By: Perry Shaw, EdD
My family and I have had the privilege of living in the Middle East for nearly three decades. In addition to the extraordinary Arab hospitality we have enjoyed, it also has been a time of learning. Many of my parochial assumptions have been challenged, not the least being my understandings about teaching and learning.
A notable feature of education in the region (as in much of the world) is an emphasis on rote learning. I received the bulk of my formal education in Australia and United States—countries where there is a strong focus on the development of autonomy through critical thinking. With some ethnocentric arrogance, I initially viewed the local education systems here in the Middle East as backward and destructive. These systems resulted from and contributed to the sort of authoritarian dictatorships that prevail in many parts of the world.
Over time, however, I have gained a more nuanced appreciation of local learning approaches and I believe there are elements that Western educators may do well to consider or reconsider.
In his seminal work on intercultural rhetoric, Robert Kaplan offers a set of foundational questions: (1) What may be discussed? (2) Who has the authority to speak/write? (3) What form(s) may the writing take? (4) What is evidence? (5) What arrangement of evidence is likely to appeal (be convincing) to readers?
The answers to these questions are profoundly shaped by culture. In particular, I am struck by the fundamentally different understandings of the first two questions in collectivist and individualistic societies. In individualistic societies, such as Australia and United States, the normative assumption is that it is right and healthy to promote the development of a strong autonomous voice in students. We encourage students to speak with confidence, question assumptions, and challenge those in authority.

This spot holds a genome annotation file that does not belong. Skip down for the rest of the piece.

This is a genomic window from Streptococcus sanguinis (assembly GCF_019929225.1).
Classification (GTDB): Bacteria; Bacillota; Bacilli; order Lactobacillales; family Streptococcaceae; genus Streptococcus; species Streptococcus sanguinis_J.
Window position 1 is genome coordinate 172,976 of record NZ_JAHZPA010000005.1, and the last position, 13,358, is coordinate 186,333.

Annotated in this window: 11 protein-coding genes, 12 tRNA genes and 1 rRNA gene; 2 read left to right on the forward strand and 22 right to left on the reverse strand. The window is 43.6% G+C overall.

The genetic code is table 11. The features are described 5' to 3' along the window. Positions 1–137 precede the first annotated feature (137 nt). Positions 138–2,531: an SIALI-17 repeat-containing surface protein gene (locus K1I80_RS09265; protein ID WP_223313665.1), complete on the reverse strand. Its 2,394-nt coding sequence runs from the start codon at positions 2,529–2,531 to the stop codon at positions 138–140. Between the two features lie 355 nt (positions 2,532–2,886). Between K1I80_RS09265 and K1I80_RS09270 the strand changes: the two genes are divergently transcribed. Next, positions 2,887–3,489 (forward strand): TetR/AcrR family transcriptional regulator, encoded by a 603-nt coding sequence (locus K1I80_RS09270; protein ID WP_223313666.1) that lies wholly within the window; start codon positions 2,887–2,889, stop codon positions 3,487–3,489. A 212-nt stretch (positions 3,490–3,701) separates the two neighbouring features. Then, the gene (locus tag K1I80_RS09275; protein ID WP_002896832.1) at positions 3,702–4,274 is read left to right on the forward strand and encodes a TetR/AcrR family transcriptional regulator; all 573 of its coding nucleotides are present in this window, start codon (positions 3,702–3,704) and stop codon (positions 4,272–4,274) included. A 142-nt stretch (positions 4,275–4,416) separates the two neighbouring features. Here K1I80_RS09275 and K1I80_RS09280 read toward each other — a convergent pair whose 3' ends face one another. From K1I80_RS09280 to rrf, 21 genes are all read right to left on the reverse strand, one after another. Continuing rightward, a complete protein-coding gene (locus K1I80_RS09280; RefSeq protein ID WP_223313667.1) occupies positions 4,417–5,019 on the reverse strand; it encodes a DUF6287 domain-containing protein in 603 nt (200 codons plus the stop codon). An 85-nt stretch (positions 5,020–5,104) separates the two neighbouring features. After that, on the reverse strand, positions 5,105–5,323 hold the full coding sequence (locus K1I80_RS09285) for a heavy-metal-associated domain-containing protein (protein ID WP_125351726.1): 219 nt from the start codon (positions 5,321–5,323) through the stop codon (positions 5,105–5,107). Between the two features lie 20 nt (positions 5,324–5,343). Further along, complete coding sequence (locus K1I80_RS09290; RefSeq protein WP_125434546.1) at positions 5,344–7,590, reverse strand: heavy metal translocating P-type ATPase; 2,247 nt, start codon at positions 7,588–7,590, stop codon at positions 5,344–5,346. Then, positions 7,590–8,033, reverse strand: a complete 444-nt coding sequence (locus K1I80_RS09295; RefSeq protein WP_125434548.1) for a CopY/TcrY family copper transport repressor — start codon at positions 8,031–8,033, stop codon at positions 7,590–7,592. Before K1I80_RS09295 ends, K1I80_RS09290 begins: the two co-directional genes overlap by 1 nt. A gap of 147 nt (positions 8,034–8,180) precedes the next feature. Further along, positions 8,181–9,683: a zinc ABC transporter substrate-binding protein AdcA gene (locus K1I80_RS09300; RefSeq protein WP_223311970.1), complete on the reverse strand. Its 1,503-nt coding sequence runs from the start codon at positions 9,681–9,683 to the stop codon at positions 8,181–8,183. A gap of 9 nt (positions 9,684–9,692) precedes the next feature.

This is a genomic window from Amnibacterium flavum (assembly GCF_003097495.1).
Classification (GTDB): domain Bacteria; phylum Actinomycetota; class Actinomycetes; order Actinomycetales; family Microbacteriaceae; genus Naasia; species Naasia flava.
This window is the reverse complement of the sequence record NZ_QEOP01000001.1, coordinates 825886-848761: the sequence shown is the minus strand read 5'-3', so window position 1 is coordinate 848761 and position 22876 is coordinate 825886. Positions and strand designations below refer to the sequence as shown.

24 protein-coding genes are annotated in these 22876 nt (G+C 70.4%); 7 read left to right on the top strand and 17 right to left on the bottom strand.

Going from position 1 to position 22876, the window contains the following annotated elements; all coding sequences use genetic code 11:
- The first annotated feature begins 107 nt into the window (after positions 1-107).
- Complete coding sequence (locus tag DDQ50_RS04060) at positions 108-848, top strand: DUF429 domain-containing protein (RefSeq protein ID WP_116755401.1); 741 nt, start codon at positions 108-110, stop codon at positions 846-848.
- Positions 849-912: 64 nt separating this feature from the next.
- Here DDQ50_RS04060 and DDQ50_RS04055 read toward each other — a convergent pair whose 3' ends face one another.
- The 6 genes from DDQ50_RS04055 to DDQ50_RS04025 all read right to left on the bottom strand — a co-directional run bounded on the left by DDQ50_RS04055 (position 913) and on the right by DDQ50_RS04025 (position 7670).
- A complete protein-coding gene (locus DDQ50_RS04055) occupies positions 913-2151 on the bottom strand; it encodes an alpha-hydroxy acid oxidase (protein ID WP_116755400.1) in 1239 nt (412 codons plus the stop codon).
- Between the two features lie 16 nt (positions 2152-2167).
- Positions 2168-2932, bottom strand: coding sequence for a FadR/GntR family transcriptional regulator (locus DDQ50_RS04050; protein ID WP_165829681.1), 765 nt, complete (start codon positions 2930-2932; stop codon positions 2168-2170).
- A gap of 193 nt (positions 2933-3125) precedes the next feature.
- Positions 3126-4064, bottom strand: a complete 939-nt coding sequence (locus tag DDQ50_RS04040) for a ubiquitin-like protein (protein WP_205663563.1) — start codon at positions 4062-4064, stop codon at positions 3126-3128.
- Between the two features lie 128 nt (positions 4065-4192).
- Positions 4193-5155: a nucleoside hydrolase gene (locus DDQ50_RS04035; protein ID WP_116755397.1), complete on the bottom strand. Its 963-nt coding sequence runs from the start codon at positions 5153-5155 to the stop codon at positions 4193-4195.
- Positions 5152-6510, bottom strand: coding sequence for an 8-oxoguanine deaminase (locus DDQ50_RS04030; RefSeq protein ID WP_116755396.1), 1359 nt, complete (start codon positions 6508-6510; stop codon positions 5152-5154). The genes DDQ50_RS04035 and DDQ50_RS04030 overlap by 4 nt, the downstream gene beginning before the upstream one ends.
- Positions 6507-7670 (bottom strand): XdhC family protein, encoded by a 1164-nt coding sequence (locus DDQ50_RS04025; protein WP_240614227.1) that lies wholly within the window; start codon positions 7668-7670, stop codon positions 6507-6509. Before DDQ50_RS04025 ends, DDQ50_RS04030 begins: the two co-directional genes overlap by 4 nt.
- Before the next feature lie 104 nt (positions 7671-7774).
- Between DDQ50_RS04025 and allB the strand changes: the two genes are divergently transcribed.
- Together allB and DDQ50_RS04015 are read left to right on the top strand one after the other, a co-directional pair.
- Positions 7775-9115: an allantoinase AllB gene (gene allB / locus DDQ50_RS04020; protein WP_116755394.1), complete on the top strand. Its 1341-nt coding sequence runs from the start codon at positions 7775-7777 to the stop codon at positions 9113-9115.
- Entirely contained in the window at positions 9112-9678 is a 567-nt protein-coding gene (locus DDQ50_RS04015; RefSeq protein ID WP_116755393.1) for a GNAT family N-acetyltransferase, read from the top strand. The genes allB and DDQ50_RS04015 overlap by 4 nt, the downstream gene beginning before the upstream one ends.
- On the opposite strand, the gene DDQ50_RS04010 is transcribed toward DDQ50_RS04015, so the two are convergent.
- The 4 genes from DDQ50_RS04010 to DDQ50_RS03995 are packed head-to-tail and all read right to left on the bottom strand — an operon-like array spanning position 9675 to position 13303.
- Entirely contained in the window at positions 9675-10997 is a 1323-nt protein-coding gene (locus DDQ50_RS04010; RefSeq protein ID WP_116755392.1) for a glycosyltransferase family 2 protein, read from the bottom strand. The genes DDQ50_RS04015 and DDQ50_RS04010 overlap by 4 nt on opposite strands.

By: Tasha Souza, PhD
The term “microaggression” was coined in 1970 to name relatively slight, subtle, and often unintentional offenses that cause harm (Pierce, 1970). Since then, a substantial body of research on microaggressions has demonstrated their prevalence and harmful effects (Boysen, 2012; Solorzan, et. al., 2010; Suárez-Orozco, et. al., 2015; Sue, 2010).
By: Christopher Viesselman, EdD
I recently took a position with a new institution and was asked to teach a senior seminar course. I determined that the best method for the students to show synthesis of knowledge was for them to develop a series of presentations investigating topics, problems, or issues in the field of kinesiology. The students were tasked with investigating and developing solutions from the current body of research. The first semester I taught the course, students were given a checklist of requirements and rubric for each presentation. I spent a short amount of time discussing the presentations during class and answering any questions students had. After each presentation they received their rubric and written feedback on their performance. As you can see in the table, the average grade actually went down with each presentation students gave during my first semester teaching the course.